The way an HOA can force fees is two ways:
1) Sue for the outstanding balance, or
2) Force a foreclosure based on the outstanding balance.
HOAs normally do the latter, as this is more effective at scaring the owner into compliance to avoid losing the property.
In cases of foreclosure, the mortgage
lender (if any) stands to collect first, and anything left over is given to the HOA.
There is no way for the HOA to "stop" the sale unless it begins litigation either under (1) or (2) above. IF it does, it would file a lis pendens
with the county under RCW 4.28.320 - see here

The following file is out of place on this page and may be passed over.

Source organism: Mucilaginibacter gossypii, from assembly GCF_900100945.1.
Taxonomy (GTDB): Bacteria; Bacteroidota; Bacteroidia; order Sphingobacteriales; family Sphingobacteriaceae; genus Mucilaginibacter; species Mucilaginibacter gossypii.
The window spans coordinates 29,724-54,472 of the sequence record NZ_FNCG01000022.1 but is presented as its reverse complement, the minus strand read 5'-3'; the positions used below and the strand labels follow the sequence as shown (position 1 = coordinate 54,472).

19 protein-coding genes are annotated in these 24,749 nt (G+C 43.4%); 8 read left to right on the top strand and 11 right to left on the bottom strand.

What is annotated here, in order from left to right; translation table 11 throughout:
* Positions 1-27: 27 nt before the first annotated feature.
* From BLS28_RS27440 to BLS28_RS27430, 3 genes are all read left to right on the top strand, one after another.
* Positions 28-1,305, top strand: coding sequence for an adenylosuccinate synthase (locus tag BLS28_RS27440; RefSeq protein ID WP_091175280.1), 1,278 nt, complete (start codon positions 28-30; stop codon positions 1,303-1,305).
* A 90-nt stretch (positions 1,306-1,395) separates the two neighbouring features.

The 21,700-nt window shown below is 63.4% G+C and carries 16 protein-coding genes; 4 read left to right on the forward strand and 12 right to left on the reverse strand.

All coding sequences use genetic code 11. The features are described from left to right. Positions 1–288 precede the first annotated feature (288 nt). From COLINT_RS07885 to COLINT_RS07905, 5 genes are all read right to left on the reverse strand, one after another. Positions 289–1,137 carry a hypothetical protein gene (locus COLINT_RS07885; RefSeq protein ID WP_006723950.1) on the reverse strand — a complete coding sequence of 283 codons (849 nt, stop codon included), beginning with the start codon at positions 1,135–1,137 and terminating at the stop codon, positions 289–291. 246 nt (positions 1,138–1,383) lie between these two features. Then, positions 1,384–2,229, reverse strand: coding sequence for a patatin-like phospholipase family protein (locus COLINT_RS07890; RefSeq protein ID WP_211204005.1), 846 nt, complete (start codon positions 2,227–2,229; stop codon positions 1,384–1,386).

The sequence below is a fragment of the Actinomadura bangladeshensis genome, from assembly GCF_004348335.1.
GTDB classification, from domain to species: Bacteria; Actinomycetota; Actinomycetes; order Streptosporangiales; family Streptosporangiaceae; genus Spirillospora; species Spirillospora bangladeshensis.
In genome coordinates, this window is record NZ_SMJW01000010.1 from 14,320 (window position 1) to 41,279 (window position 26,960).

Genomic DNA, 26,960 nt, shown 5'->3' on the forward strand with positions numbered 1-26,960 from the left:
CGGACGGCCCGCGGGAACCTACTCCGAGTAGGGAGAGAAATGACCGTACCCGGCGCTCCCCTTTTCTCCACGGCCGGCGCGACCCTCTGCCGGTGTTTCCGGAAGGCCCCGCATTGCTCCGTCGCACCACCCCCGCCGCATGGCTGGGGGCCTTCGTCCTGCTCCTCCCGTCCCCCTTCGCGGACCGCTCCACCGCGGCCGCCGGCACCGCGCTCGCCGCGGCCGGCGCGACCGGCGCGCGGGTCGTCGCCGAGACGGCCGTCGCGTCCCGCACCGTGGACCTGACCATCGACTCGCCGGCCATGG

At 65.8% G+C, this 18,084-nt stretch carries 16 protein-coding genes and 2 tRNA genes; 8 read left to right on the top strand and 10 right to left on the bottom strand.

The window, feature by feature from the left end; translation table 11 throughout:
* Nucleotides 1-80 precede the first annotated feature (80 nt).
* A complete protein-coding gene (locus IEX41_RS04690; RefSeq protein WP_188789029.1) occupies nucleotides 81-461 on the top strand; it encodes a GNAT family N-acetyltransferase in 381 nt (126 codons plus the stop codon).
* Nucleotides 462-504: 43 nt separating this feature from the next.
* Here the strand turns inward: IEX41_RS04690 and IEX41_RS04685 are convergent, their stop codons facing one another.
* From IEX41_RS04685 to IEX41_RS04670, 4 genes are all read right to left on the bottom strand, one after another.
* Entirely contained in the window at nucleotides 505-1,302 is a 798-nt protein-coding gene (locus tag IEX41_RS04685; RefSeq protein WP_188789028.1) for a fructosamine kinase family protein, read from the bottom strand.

. This tells any potential buyer "watch out - this property is under litigation! If you buy it, you may lose it anyhow."
Most buyers would immediately shy away from such a purchase.
Ergo, the best way is to consider litigation and the lis pendens that comes with it, which would basically disallow the owner to sell since most buyers would shy away.
NOTE that even if he does sell, the past due fees STILL REMAIN and may be litigated. The new owner may have to end up paying them.
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